Community Pop-up Event #4 was held June 2nd, 2018 at the Broad Ripple Farmer’s Market. The design team setup a tent and talked to visitors about the planning process and proposed master plan. Attendees were very positive and supportive of the plan. There were approximately fifty to sixty(50 to 60) people that stopped by the booth.
A dedicated planning studio for the Broad Ripple Master Plan project was set-up and located in the Broad Ripple Park Family Center. The studio was offered as a self-guided tour format. It was also staffed 2 – 3 times per month by members of the design team to provide an opportunity for those interested to speak directly with a team member. The staffing hours were displayed on the project website. The display boards were updated as the process progressed. It offered those who were interested in learning more about the process an opportunity to review the historic inspirational boards, and proposed concepts.
The design team also used an online survey to receive information and ideas from the public. The survey recieved over 400 input and the all results can be found within this report.
PROPOSED MASTER PLAN
1. Create a signature and sustainable park
2. Connect to the river and enhance river access
3. Connect to Broad Ripple Village and adjacent communities
4. Establish a balance between passive and active recreation
5. Engage with nature and incorporate environmental education
6. Design and promote art for community, culture, and commerce
7. Expand, enhance, and build upon existing park programming
These principles helped shape each of the Design Team’s concept studies. They were consistent, reliable benchmarks to ensure the Project Vision was achieved– creating a signature and sustainable park that is cohesive and elegant in its design, while creating a multi-generational, cultural, destination park with year-round usability.
To the principles themselves, three were echoed most frequently through the project’s online survey and public input process—engagement with the river, enhanced connectivity, and a recommitment to nature’s role in the future of the park. Simply put, the White River is an incredible asset to the park and City but had never been well-integrated into the experience of the place. It was critical to express the river and its importance in the long-term plan for the park. The master plan proposes a diverse set of experiences along the river’s edge, including terraces to the water level, a passive hillside, restored riverbanks, and cantilevered overlooks and swings to capture dynamic views of the river corridor. A boat ramp, usable for both motor and human powered water craft, was also essential to offer users direct access to the water.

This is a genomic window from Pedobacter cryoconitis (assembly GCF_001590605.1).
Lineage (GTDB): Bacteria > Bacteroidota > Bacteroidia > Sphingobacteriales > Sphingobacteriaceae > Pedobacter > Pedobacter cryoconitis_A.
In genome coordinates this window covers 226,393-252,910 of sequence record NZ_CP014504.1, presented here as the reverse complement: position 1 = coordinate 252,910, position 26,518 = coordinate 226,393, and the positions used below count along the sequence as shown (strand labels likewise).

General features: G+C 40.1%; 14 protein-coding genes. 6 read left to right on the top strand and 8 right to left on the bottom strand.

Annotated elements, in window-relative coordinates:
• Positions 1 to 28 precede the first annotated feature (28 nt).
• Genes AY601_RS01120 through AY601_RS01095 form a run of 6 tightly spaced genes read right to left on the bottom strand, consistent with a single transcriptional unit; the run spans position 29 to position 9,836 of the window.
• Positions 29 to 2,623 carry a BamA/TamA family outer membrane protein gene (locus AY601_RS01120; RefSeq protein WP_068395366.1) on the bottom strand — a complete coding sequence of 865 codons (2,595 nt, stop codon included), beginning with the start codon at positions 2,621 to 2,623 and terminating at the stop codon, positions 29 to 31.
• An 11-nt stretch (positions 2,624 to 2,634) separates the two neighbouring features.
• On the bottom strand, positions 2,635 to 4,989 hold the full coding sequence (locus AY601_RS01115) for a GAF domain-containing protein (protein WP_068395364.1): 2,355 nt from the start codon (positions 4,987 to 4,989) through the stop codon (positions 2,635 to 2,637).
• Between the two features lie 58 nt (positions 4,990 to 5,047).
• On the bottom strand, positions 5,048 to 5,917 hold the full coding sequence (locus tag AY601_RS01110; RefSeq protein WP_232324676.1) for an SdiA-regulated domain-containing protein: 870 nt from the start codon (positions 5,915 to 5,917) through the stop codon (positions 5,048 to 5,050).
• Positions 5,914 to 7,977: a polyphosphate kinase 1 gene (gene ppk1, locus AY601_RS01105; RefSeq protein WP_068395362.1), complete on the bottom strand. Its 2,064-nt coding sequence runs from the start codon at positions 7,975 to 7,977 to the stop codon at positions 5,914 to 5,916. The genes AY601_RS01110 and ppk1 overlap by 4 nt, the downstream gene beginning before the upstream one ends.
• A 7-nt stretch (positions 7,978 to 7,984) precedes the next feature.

From a nature perspective, the mission of the plan is to grow and expand natural areas of the park, recommit to diversifying flora species, and to create opportunities for nature play, nature interpretation, and artistic expressions inspired by natural systems. Some public comments recognized that using nature as a guiding force could enhance sustainability with perspectives ranging from environmental to financial and programming to maintenance.
Connections to the park, through the park, and to the surrounding neighborhoods are vital components of the park’s success. The master plan encourages multi-modal transportation, whether by foot, bike, bus, or boat. Generous pedestrian trails and adjacent roadway enhancements for pedestrians connect residents and visitors to the park.
Active sport fields and recreation areas are balanced by woodlands and environmental education nodes. Flora and fauna, existing and proposed, create a lush green getaway from the bustling village down the street. Broad Ripple is a vibrant arts community, and the master plan proposes temporary and permanent art, as well as embracing and promoting art for community, culture, and commerce.
As the master planning process unfolded, patrons were provided concept plans that offered varying degrees of “impact” to the park. Some plans were bold, transformational notions that urbanized the park. Others were more subtle, refining directions more in keeping with the park’s current structure. In the end, the public was drawn to the solutions that built upon the strength of current park assets and chose to refine and define program elements in a way that could be more resilient and durable over time.
WATCH THE 6/24/2018 INDY PARKS AND RECREATION BOARD MEETING AND PROJECT OVERVIEW HERE: VIDEO LINK
The four-phase recommendation was based on community input and preferences. The boundaries and order of the phases is not final. Phases can be grouped together or subdivided based upon available funding, partnership/benefactor opportunities, and required improvements as the existing park amenities age.
The illustrated sub-phases within each larger phase mimic the “cost areas” breakdown and could be considered stand-alone sub-phases in their own right. It is recommended that additional project scoping and design development-level documents be secured to further analyze engineering impacts, savings opportunities, etc. Detailed study will also clarify the most cost-efficient method for implementing the park’s master plan.
In some cases, features of the park may be incrementally installed. When this occurs, it is important to forecast the infrastructure,
utilities, drainage, and grading impacts of the full implementation as part of the initial wave of design. Park elements that may be particularly sensitive to this consideration include:
1. South Riverwalk bridge and connection
2. Entry gateways
3. Dog care facility
4.Woodland building enhancements
5. Community Center expansion
6. Playground Areas
7. Picnic Shelters
8. Site furnishings
9. Event Pavilion
10. Event light/Sound poles
11. Synthetic turf upgrades
12. Multi-purpose hub building
13. Riverwalk swings
14. General signage and site amenities